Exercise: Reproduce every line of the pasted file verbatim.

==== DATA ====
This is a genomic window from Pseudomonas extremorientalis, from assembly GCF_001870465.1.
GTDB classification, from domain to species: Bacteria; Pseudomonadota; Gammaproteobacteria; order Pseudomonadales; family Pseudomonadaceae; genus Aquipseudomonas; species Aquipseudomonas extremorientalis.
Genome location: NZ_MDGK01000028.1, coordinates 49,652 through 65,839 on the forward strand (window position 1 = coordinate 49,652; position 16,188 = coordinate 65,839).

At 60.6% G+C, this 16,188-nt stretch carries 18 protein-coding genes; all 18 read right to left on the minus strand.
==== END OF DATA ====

This is a genomic window from Pseudomonas extremorientalis, from assembly GCF_001870465.1.
GTDB classification, from domain to species: Bacteria; Pseudomonadota; Gammaproteobacteria; order Pseudomonadales; family Pseudomonadaceae; genus Aquipseudomonas; species Aquipseudomonas extremorientalis.
Genome location: NZ_MDGK01000028.1, coordinates 49,652 through 65,839 on the forward strand (window position 1 = coordinate 49,652; position 16,188 = coordinate 65,839).

At 60.6% G+C, this 16,188-nt stretch carries 18 protein-coding genes; all 18 read right to left on the minus strand.